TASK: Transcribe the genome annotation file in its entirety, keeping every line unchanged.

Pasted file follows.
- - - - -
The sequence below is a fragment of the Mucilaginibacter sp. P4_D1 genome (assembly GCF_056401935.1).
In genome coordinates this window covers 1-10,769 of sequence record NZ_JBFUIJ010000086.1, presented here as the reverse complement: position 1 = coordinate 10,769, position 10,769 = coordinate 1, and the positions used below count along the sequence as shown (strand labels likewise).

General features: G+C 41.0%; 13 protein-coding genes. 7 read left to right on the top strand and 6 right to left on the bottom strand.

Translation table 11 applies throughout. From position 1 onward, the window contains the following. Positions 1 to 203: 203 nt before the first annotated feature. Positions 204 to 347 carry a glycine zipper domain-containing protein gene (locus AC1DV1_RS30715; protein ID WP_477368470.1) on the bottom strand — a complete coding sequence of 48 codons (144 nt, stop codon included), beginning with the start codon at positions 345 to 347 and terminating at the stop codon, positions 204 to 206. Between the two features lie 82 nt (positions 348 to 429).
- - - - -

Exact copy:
The sequence below is a fragment of the Mucilaginibacter sp. P4_D1 genome (assembly GCF_056401935.1).
In genome coordinates this window covers 1-10,769 of sequence record NZ_JBFUIJ010000086.1, presented here as the reverse complement: position 1 = coordinate 10,769, position 10,769 = coordinate 1, and the positions used below count along the sequence as shown (strand labels likewise).

General features: G+C 41.0%; 13 protein-coding genes. 7 read left to right on the top strand and 6 right to left on the bottom strand.

Translation table 11 applies throughout. From position 1 onward, the window contains the following. Positions 1 to 203: 203 nt before the first annotated feature. Positions 204 to 347 carry a glycine zipper domain-containing protein gene (locus AC1DV1_RS30715; protein ID WP_477368470.1) on the bottom strand — a complete coding sequence of 48 codons (144 nt, stop codon included), beginning with the start codon at positions 345 to 347 and terminating at the stop codon, positions 204 to 206. Between the two features lie 82 nt (positions 348 to 429).